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May 18 2012

Why I haven't caught ereader fever

iPad 2 illustrationO'Reilly GM and publisher Joe Wikert (@jwikert) wrote recently about how he can't shake his ereader. I read his story with interest, as I can't seem to justify buying one. I was gifted a second-generation Kindle a while back, and it lived down to all my low expectations. The limitations were primarily the clumsy navigation and single-purpose functionality. I loaned it to a friend; she fell in love, so my Kindle found a new home.

At this point, I do all my ereading on my iPad 2: books, textbooks, magazines, news, short form, long form ... all of it. I will admit, I found the new Nook Simple Touch with GlowLight that Wikert acquired somewhat tempting. The technology is much improved over the second generation Kindle, and though I haven't yet played with one in the store, I bet the execution is much more enjoyable. Still, my original hang-ups prevail.

First, I don't want to be locked in to one retailer. On my iPad, I have apps that allow me to read books bought from anywhere I choose. I can buy books from Amazon, Barnes & Noble, Apple and other smaller retailers, and they will all work on my iPad. True, this spreads my library around in a less-than-ideal organization, but the ability to buy books from anywhere is more important to me.

Also, I'm not so sure ebooks and ereaders will have a place down the road, making the value proposition of the investment that much less appealing. Much like the music journey from records to MP3s, digital reading technology is advancing, and perhaps at a much faster pace than its music counterpart. Jani Patokallio, publishing platform architect at Lonely Planet, recently predicted the obsolescence of ebooks and ereaders within five years, suggesting the web and HTML5 will become the global format for content delivery and consumption. And publications such as the Financial Times and MIT's Technology Review already are dropping their iOS and Android apps in favor of the web and HTML5.

I doubt my iPad will become obsolete any time soon. I look forward to the day books are URLs (or something similar) and we can read them anywhere on any device — and that day may not be too far off. I think I'm so attached to the iPad experience because it simulates this freedom to the best of its ability.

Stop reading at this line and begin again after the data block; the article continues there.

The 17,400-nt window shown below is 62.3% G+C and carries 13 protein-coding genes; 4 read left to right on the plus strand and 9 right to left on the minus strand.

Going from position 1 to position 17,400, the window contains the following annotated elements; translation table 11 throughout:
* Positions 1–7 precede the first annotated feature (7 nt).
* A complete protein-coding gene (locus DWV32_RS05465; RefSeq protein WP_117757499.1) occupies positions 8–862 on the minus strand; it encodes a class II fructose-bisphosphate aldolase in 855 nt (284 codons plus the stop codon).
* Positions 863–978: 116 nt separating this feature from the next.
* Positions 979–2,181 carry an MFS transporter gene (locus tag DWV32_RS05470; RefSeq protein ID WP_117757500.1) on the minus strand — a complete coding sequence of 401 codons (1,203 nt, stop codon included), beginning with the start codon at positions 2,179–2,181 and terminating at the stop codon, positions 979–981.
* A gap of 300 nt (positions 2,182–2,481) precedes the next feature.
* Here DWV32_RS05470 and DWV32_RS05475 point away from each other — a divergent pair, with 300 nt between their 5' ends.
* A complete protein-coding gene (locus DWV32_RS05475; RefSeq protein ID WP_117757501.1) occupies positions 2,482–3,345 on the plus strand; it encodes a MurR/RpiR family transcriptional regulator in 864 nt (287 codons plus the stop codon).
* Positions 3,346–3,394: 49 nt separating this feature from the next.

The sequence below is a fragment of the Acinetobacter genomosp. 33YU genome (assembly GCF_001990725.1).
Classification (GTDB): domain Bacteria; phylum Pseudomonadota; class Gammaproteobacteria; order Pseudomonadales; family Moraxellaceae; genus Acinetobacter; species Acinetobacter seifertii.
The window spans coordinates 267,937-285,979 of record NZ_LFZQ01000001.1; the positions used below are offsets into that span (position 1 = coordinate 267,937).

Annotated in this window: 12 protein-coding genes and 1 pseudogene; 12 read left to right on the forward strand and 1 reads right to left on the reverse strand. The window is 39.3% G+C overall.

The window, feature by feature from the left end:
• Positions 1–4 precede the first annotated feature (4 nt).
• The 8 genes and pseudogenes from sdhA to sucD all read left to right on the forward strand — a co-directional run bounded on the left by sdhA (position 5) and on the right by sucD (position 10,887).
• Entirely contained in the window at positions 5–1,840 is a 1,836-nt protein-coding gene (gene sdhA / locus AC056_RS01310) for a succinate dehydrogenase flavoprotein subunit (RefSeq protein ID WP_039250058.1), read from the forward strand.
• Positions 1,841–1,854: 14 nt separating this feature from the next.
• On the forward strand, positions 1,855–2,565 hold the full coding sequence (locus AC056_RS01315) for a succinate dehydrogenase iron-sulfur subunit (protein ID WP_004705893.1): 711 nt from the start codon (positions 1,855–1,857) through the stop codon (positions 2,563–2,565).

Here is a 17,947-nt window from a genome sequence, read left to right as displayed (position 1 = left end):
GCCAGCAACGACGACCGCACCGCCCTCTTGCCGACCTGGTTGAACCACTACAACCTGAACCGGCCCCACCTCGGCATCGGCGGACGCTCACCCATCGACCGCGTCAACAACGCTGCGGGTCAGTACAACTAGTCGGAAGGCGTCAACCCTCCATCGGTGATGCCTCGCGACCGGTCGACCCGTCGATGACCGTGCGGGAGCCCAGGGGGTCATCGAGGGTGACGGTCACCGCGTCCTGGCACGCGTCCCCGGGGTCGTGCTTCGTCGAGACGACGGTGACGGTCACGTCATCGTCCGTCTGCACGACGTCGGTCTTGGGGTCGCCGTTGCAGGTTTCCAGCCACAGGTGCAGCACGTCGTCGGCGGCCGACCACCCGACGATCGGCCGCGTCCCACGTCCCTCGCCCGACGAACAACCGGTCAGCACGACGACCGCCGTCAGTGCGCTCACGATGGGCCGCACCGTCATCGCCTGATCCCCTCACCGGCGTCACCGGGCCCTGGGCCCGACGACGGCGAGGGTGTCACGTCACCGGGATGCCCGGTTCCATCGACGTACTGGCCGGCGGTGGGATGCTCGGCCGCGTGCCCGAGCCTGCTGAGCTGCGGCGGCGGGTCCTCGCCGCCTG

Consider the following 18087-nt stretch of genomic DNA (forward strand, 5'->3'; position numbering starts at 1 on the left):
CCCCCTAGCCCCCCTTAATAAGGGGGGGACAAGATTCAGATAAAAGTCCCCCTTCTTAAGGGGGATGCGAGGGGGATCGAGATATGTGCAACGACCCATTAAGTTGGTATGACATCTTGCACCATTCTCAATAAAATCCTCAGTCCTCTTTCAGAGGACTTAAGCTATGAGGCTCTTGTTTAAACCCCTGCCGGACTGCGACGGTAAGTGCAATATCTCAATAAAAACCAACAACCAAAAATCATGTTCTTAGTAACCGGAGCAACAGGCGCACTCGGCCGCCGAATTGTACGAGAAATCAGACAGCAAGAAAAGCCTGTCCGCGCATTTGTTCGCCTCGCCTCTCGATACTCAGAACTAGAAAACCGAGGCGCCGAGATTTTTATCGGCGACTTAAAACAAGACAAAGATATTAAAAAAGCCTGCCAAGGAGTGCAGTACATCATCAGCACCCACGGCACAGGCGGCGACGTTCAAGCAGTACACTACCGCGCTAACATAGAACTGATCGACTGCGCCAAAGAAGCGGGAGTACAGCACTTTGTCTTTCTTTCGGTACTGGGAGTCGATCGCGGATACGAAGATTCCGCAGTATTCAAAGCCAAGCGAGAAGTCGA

Ereader shortcomings also are likely to present a rich content hindrance, even before a shift to a web/HTML5 format gets underway. In a separate blog post, Wikert talked about a baseball book that missed its opportunity by not curating video links. He wrote: "The video links I'm talking about would have been useless on either device [his Kindle or Nook], but if they were integrated with the ebook I would have gladly read it with the Kindle app on my tablet." As publishers start realizing content opportunities afforded by digital, I think my iPad will serve me better than a single-purpose ereader.

Another hang-up I have, and this is likely to do with my general aversion to change, is the form factor. Most ereaders are somewhere around mass-market-paperback size, and the Nook Simple Touch and Simple Touch with GlowLight are nearly square. I prefer hardcover or trade paperback size — about the size and shape of my iPad. I might be able to get past this particular issue, but given the others I've mentioned, I just can't justify trying.

I will have to surrender to Wikert on the battery life and weight points — the one thing I really liked about the Kindle was its feather-light weight and the fact that during its short stay with me, I never had to charge the battery. I expect the surrender to be temporary, however. I have faith in our engineering friends — two years ago, a research team at MIT was using carbon nanotubes to improve the battery-power-to-weight ratio ... I can't imagine it will be too much longer before life catches up to research. In the meantime, I expect to remain happily connected at the hip to my iPad.

The future of publishing has a busy schedule.
Stay up to date with Tools of Change for Publishing events, publications, research and resources. Visit us at oreilly.com/toc.

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May 04 2012

Publishing News: Nook gets Microsoft, and soon NFC